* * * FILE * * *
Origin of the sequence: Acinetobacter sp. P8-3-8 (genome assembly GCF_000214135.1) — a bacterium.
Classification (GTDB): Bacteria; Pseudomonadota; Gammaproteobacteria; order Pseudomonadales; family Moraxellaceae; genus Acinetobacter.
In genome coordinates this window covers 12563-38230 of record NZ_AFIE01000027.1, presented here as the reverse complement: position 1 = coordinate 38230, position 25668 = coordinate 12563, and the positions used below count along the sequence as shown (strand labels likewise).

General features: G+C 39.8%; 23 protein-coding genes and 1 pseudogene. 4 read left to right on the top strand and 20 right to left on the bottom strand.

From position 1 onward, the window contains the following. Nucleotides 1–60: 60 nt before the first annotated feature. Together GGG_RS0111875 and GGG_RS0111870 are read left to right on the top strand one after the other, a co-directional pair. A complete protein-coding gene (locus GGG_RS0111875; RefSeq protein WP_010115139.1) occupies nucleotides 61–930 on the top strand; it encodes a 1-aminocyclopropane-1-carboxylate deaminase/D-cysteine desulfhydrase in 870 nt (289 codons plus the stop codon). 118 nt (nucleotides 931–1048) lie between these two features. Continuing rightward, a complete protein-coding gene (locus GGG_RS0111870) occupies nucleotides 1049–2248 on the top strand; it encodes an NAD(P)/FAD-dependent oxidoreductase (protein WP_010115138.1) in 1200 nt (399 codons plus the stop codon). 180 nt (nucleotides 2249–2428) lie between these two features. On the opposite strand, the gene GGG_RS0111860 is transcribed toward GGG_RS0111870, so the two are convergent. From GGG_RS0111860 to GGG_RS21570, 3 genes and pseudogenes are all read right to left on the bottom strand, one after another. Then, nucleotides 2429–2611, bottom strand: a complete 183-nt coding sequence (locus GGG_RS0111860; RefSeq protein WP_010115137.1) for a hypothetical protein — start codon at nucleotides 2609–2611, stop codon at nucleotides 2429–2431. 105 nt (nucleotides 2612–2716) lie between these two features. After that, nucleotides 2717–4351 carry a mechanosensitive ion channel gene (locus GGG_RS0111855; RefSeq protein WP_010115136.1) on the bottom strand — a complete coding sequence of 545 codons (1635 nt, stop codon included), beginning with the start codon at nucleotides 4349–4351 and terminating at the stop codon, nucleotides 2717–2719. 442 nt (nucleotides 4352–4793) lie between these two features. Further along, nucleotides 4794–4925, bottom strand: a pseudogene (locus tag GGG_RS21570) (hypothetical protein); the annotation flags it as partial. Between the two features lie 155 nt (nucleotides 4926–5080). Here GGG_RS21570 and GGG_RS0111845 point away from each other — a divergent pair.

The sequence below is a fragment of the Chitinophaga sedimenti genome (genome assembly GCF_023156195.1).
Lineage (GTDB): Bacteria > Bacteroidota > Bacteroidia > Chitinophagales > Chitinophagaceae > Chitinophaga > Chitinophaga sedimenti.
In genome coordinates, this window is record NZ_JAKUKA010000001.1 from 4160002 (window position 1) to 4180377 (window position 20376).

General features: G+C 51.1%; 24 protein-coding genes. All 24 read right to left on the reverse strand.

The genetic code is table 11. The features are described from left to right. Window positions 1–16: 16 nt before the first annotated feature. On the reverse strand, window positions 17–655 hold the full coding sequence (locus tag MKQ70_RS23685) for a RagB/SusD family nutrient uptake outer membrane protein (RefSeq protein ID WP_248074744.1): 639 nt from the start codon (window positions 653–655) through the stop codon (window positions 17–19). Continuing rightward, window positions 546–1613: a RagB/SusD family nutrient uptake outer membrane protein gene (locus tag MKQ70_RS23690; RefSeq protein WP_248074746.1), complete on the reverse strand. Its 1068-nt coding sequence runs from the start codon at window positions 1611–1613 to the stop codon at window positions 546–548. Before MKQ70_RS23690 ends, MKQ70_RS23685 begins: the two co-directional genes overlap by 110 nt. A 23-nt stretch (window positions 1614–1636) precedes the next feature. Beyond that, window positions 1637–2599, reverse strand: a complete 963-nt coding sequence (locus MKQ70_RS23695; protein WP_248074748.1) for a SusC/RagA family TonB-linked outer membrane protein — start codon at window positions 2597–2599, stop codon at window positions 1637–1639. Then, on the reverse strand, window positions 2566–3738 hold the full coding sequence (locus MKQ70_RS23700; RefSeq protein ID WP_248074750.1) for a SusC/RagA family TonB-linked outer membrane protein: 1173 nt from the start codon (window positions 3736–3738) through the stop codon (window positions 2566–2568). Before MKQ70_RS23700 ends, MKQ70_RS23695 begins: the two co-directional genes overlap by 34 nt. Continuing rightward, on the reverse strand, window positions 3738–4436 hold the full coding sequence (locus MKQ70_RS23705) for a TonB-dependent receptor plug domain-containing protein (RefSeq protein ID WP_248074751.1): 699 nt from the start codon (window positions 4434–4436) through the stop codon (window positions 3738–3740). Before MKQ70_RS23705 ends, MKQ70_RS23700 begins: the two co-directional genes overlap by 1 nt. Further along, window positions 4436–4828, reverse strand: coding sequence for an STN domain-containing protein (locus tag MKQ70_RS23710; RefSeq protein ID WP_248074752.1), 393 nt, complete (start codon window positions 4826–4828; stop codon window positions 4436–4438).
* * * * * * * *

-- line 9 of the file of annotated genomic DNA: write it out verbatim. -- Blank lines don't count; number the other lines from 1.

General features: G+C 51.1%; 24 protein-coding genes. All 24 read right to left on the reverse strand.